Seeing the arrogant and the entitled get knocked down a peg is always welcome. But in the real world it doesn’t mean a damn just because one arrogant and entitled owner’s box cheers, while another weeps. It happens because people around the country are standing up and saying, “Enough is enough.” In Indianapolis, it happened because people heroically dared to be heard on a day when everyone told them to just shut up and watch the game.

Written FOR


Having spent most of my life outside of the United States, I’ve never really been a fan of American Football, in fact, I don’t recall ever watching a Super Bowl game. But…. you can be sure I won’t be missing it this year.
Read the following to find out why 😉
The Vince Lombardi Trophy is awarded to the Super Bowl winner
Occupy the Super Bowl: Now More Than Just a Slogan.
Dave Zirin 
“Upsetting the Super Bowl— I couldn’t care less. This is about my life and my family.”   —Lou Feldman, IBEW local 668

The sheer volume of the Super Bowl is overpowering: the corporate branding, the sexist beer ads, the miasma of Madison Avenue–produced militarism, the two-hour pre-game show. But people in the labor and Occupy movements in Indiana are attempting to drown out the din with the help of a human microphone right at the front gates of Lucas Oil Stadium.

The Republican-led state legislature aims to pass a law this week that would make Indiana a “right-to-work” state. For those uninitiated in Orwellian doublespeak, the term “right-to-work” ranks with “Operation Iraqi Freedom” and “Fair & Balanced” as a phrase of grotesque sophistry. In the reality-based community, “right-to-work” means smashing the state’s unions and making it harder for nonunion workplaces to get basic job protections. This has drawn peals of protest throughout the state, with the Occupy and labor movement front and center from small towns to Governor Mitch Daniels’s door at the State House. Daniels and friends timed this legislation with the Super Bowl. Whether that was simple arrogance or ill-timed idiocy, they made a reckless move. Now protests will be a part of the Super Bowl scenery in Indy.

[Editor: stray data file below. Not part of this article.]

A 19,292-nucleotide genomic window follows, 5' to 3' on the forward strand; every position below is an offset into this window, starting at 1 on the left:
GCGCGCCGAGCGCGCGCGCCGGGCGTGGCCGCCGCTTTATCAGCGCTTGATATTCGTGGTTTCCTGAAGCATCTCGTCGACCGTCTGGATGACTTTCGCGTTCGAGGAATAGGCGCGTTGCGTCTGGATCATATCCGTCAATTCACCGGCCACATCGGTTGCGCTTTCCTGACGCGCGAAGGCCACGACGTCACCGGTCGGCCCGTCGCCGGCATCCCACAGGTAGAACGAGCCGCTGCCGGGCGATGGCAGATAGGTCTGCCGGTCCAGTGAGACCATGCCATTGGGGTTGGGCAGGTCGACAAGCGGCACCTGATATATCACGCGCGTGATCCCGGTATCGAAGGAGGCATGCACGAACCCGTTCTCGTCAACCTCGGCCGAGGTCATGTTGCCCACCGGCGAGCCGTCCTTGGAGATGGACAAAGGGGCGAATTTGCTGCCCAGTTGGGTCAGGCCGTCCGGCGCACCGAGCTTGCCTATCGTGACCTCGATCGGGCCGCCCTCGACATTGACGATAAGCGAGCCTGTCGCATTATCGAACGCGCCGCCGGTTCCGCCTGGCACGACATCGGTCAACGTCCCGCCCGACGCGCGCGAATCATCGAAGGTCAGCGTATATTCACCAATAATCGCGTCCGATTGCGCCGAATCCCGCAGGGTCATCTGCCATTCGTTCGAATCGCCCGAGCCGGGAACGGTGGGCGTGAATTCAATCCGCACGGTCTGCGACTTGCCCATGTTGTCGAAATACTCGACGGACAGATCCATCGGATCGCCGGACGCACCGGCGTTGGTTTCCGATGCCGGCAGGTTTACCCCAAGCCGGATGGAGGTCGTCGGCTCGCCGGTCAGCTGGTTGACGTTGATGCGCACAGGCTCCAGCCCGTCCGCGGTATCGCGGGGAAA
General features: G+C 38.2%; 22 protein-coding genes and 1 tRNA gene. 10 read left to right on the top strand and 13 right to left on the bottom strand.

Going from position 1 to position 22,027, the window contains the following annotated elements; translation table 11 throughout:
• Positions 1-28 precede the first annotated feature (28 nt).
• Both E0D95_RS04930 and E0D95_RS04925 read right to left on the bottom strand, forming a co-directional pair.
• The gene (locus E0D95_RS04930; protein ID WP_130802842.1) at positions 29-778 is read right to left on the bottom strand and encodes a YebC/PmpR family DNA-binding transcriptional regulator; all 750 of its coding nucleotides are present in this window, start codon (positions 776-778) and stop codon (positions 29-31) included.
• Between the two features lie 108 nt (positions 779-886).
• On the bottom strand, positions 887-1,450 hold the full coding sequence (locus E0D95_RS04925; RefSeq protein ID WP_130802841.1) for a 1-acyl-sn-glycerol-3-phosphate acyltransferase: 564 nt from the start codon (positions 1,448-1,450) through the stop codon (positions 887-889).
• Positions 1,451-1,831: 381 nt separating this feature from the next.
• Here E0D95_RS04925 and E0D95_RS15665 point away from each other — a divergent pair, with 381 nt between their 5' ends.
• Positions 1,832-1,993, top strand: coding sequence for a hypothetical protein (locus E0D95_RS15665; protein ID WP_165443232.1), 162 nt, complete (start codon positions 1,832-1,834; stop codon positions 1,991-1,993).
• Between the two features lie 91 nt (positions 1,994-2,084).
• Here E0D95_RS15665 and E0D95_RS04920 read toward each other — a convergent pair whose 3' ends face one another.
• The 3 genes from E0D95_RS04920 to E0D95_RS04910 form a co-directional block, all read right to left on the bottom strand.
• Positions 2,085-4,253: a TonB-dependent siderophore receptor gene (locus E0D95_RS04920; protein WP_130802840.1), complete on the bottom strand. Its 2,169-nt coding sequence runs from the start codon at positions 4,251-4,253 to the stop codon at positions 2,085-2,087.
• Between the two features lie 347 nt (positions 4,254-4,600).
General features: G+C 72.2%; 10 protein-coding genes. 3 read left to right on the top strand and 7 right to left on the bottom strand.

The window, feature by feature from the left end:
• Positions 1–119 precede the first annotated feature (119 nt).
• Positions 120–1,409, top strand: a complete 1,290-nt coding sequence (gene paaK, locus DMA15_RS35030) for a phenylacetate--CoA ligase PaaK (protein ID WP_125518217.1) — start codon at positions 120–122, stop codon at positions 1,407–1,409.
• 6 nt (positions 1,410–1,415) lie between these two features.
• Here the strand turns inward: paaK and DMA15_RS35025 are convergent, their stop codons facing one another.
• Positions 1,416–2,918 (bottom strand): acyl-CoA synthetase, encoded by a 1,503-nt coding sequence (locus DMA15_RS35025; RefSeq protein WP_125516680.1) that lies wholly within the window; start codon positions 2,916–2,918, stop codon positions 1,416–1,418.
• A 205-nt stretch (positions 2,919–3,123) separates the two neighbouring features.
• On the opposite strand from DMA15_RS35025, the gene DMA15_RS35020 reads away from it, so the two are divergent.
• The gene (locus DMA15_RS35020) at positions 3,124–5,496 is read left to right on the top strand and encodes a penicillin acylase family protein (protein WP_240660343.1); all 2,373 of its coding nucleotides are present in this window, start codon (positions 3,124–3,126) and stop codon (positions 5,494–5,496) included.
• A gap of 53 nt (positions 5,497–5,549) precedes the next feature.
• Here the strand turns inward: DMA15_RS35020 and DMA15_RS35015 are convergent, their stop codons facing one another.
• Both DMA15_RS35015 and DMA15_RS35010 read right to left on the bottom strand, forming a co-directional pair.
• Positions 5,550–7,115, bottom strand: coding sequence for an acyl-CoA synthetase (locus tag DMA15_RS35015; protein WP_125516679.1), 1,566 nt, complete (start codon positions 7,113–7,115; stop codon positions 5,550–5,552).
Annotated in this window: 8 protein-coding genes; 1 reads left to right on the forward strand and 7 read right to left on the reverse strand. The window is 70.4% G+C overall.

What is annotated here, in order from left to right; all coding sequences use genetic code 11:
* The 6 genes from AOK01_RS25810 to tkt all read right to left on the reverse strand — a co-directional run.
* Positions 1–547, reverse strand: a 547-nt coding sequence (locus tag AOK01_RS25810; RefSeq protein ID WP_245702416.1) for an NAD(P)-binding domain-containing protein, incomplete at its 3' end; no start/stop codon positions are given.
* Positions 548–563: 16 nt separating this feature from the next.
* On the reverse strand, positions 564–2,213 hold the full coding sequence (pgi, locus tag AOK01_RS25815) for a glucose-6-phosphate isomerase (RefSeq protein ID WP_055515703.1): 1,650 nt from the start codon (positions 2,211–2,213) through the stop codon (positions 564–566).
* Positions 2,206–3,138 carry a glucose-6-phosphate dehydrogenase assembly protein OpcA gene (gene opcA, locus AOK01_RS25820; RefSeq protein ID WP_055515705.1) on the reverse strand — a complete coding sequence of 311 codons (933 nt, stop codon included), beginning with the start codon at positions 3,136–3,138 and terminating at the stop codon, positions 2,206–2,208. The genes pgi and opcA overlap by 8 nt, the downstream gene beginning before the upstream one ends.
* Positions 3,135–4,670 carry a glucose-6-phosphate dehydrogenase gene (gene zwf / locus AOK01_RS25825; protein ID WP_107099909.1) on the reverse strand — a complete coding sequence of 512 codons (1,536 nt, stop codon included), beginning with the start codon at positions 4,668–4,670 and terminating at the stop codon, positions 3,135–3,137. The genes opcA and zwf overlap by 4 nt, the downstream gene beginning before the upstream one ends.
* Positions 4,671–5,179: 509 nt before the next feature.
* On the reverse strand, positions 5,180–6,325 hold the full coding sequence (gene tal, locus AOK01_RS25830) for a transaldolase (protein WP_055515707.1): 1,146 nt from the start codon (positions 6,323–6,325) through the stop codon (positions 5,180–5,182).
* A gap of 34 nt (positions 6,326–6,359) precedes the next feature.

The Super Bowl is perennially the Woodstock for the 1 percent: a Romneyesque cavalcade of private planes, private parties and private security. Combine that with this proposed legislation, and the people of Indiana will not let this orgy of excess go unoccupied. Just as the parties start a week in advance, so have the protests. More than 150 people—listed as seventy-five in USA Today, but I’ll go with eyewitness accounts—marched through last Saturday’s Super Bowl street fair in downtown Indianapolis with signs that read, “Occupy the Super Bowl,” “Fight the Lie” and “Workers United Will Prevail.” Occupy the Super Bowl has also become a T-shirt, posted for the world to see on the NBC Sports Blog.